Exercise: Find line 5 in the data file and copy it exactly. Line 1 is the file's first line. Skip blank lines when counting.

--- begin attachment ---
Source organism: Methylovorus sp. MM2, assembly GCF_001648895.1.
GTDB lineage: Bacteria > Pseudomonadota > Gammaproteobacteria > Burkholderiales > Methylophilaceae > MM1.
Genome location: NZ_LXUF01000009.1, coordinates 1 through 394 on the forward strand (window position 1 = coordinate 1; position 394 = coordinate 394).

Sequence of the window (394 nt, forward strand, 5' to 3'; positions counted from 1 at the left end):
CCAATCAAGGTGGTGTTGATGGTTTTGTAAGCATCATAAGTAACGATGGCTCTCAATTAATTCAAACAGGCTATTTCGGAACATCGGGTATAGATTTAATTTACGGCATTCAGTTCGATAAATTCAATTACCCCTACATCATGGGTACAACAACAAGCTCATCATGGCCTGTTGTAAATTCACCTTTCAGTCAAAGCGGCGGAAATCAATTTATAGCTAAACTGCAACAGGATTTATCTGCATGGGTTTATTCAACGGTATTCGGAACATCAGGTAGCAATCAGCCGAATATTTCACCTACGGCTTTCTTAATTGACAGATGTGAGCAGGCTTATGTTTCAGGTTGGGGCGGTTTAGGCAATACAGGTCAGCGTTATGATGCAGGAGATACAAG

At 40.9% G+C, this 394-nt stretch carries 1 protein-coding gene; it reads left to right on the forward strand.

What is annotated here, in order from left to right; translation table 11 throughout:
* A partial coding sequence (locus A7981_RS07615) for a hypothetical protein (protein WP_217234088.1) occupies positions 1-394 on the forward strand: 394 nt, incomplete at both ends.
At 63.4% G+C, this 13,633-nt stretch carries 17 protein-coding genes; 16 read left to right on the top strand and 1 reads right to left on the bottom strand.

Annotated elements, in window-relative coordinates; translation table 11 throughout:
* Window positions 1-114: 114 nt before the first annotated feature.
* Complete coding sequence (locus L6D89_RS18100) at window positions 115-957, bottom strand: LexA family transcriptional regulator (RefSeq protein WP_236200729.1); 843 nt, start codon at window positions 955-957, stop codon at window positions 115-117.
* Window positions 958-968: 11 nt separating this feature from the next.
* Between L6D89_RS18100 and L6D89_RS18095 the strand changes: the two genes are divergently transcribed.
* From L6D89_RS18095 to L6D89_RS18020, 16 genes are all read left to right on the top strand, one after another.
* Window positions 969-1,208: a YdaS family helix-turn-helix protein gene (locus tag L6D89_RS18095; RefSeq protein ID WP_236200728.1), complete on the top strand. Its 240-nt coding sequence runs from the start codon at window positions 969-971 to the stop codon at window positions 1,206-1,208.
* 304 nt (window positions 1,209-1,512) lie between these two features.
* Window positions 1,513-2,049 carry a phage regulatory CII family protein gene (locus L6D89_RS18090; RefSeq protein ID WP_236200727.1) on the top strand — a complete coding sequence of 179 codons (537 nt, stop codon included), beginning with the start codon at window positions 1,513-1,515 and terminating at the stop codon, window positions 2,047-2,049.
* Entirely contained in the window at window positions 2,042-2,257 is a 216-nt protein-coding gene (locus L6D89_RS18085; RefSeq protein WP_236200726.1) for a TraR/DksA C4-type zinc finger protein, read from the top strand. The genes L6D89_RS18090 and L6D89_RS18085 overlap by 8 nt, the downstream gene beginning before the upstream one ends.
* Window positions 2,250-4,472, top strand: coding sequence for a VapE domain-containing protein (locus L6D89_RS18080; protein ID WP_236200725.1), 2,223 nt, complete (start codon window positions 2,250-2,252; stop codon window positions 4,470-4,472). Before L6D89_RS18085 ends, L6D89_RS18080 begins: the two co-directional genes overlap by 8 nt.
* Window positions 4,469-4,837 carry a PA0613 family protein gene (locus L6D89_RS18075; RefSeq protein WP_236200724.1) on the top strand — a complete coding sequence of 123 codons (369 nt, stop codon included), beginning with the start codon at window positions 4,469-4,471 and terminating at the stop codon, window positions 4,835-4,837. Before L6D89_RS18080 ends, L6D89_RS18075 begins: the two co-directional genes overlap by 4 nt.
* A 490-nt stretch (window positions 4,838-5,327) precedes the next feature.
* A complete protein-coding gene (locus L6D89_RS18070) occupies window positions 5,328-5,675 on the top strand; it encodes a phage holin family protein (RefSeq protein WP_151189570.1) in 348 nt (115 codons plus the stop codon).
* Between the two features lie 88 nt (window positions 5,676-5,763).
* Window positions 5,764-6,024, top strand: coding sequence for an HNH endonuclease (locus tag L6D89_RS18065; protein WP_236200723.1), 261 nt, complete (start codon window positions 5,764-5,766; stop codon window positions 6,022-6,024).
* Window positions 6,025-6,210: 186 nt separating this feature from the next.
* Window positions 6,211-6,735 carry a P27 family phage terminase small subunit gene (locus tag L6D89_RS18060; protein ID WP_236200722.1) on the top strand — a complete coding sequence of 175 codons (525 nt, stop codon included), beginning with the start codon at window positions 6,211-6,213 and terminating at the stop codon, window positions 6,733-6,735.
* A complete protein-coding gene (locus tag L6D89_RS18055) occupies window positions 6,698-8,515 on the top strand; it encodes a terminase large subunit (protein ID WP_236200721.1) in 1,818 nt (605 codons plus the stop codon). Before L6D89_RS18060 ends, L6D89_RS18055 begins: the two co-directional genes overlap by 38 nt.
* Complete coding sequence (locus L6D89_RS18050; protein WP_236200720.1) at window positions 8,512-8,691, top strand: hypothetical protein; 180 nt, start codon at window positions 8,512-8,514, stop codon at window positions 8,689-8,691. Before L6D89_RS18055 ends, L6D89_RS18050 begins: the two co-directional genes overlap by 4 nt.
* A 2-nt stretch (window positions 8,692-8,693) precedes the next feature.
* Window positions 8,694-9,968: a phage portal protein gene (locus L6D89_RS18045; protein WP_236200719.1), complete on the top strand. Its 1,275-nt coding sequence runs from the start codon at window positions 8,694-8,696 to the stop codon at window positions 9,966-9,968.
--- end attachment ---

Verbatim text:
CCAATCAAGGTGGTGTTGATGGTTTTGTAAGCATCATAAGTAACGATGGCTCTCAATTAATTCAAACAGGCTATTTCGGAACATCGGGTATAGATTTAATTTACGGCATTCAGTTCGATAAATTCAATTACCCCTACATCATGGGTACAACAACAAGCTCATCATGGCCTGTTGTAAATTCACCTTTCAGTCAAAGCGGCGGAAATCAATTTATAGCTAAACTGCAACAGGATTTATCTGCATGGGTTTATTCAACGGTATTCGGAACATCAGGTAGCAATCAGCCGAATATTTCACCTACGGCTTTCTTAATTGACAGATGTGAGCAGGCTTATGTTTCAGGTTGGGGCGGTTTAGGCAATACAGGTCAGCGTTATGATGCAGGAGATACAAG